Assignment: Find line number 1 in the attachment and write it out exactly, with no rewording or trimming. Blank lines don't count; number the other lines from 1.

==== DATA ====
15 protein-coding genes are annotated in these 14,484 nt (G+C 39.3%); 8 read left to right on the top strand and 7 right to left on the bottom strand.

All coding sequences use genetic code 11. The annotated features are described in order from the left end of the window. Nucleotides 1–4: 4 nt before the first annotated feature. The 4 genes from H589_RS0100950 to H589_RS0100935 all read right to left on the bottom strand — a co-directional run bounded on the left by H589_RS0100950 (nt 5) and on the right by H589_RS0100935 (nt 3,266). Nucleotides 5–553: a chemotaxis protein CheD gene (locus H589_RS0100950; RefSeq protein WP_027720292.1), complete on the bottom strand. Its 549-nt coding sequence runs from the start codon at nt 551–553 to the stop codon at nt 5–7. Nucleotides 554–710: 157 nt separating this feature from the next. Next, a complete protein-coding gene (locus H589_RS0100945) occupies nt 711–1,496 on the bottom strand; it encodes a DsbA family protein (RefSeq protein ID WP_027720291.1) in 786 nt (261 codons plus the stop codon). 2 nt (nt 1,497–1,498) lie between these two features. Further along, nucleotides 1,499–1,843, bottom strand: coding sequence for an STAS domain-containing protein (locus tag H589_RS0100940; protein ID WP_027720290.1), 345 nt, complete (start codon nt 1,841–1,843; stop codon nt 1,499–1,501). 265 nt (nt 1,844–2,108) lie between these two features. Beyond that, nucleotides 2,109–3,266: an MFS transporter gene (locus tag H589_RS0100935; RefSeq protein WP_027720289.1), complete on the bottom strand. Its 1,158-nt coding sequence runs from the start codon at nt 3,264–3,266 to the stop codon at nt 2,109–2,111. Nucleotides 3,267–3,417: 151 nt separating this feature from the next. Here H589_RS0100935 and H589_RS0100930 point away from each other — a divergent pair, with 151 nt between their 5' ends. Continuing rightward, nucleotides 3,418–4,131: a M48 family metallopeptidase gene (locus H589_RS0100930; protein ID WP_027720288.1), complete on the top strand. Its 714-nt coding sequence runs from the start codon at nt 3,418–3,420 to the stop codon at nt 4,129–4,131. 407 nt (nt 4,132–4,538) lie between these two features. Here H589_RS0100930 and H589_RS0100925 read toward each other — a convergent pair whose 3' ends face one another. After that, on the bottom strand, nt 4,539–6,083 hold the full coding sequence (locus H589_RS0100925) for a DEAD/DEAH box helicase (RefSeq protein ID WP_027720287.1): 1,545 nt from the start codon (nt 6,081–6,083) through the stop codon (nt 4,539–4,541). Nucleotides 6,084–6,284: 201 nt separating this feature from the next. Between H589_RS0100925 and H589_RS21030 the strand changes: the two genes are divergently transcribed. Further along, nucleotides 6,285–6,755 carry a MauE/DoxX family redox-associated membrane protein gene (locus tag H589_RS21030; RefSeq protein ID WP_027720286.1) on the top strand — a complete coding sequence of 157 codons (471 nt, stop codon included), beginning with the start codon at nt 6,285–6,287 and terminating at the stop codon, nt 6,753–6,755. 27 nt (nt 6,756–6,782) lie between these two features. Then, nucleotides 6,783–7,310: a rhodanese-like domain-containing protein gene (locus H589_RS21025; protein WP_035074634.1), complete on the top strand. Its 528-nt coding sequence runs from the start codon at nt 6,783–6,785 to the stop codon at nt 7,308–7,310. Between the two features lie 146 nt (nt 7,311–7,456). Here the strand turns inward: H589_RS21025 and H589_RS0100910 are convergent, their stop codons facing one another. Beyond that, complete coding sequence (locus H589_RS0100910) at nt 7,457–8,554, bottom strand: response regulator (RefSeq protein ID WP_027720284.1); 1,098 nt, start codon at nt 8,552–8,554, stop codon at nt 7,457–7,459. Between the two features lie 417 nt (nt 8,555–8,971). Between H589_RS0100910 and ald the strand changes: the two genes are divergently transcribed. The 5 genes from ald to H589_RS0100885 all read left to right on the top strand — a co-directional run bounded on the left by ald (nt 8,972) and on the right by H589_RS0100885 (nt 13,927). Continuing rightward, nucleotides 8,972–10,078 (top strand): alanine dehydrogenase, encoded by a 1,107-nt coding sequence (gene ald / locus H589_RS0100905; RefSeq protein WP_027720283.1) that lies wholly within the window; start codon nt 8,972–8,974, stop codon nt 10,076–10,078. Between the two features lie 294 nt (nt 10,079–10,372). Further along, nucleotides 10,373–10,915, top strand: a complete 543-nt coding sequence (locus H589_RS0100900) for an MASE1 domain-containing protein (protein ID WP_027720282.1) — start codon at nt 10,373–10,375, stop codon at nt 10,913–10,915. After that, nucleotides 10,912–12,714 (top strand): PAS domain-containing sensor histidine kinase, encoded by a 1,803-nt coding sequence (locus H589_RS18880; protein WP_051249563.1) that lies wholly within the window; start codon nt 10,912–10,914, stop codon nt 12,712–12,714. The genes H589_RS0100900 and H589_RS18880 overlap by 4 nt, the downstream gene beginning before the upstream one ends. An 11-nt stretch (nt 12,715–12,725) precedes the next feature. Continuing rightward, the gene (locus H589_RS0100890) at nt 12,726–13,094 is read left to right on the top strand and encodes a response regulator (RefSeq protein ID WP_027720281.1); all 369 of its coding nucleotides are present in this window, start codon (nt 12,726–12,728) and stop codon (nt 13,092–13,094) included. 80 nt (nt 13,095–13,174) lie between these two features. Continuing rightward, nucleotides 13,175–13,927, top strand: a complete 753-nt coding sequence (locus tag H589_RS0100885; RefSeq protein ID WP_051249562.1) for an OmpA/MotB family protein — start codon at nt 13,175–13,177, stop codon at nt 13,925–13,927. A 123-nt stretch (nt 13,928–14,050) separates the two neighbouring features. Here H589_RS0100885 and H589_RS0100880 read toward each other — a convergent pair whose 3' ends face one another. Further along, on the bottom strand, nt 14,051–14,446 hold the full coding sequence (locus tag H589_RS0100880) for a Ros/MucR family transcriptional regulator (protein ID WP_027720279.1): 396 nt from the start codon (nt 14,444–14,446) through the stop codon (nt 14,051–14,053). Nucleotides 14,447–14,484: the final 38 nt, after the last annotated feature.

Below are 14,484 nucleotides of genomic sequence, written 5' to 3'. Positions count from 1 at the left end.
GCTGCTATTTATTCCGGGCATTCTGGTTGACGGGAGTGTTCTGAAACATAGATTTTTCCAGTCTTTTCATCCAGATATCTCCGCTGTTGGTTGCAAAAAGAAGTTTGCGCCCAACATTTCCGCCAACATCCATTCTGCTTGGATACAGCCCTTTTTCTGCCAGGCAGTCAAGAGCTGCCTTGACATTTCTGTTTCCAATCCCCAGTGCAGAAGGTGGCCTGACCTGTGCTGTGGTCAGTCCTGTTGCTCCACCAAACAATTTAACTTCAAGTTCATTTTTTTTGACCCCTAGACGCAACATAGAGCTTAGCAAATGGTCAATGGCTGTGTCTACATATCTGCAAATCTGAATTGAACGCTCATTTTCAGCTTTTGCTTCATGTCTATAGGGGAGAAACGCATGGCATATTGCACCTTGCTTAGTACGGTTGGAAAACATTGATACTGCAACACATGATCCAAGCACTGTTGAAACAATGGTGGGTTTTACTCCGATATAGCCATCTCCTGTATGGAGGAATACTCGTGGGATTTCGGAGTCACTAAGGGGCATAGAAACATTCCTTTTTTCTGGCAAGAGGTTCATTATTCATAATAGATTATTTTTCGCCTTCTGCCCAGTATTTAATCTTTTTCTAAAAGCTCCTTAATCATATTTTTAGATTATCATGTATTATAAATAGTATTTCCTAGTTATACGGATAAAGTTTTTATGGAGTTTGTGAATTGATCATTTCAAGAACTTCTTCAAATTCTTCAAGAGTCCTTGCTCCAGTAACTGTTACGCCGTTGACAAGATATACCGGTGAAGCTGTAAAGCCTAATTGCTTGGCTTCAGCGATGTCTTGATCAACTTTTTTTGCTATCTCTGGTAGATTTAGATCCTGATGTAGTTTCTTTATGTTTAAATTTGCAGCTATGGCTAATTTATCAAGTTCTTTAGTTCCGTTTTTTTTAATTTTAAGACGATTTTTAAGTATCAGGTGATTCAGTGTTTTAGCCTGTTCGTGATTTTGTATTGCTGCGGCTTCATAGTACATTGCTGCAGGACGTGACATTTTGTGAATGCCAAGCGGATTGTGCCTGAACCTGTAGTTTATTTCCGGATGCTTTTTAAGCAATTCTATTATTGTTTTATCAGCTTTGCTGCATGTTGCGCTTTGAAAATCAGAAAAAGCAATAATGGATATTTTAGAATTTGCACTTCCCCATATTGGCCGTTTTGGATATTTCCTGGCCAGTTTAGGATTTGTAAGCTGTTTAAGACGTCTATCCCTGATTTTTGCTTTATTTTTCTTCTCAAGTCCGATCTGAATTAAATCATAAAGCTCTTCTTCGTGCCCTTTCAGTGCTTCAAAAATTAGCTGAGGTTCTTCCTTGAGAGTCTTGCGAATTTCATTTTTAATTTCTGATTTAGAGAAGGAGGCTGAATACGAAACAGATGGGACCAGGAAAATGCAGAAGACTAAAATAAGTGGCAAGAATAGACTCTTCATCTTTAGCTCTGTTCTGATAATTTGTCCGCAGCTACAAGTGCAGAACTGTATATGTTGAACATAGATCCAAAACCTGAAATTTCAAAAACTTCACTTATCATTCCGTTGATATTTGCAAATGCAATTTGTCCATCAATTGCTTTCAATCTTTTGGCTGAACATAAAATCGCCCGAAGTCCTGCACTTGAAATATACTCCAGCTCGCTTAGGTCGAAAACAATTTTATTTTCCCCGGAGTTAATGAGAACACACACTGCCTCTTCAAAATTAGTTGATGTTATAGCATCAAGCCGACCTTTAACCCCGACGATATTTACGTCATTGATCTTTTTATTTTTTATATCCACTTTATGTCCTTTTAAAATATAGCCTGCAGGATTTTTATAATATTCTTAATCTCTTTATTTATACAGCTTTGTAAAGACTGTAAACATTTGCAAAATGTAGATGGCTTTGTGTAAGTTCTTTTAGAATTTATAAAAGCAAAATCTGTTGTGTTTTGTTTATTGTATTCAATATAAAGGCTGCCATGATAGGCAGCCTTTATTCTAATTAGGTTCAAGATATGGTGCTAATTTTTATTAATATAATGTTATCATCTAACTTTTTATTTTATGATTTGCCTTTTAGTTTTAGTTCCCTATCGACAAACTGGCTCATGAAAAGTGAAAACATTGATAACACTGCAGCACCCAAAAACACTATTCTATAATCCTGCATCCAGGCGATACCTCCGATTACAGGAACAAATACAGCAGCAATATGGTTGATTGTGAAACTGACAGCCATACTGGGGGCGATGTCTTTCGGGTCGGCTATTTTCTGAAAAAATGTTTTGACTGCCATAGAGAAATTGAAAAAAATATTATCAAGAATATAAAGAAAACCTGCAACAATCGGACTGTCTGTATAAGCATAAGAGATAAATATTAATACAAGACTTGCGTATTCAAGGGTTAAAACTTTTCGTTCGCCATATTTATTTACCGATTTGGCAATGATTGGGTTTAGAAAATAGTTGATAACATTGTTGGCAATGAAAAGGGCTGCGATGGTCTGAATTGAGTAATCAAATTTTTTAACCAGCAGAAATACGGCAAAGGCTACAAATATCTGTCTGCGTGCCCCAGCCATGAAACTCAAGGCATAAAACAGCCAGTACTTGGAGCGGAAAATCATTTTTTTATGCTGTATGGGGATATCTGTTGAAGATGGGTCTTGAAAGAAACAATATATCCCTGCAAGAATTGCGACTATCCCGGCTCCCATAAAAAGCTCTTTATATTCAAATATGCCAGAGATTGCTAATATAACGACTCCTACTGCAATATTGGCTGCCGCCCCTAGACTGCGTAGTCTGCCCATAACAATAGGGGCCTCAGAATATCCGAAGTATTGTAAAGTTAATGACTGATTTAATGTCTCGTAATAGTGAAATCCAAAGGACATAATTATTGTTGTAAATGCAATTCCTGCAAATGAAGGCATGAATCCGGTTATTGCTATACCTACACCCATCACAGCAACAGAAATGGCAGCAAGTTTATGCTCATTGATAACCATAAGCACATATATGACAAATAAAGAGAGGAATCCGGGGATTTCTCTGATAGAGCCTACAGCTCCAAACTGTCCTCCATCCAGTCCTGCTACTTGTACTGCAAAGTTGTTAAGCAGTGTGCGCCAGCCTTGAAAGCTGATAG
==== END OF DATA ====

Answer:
15 protein-coding genes are annotated in these 14,484 nt (G+C 39.3%); 8 read left to right on the top strand and 7 right to left on the bottom strand.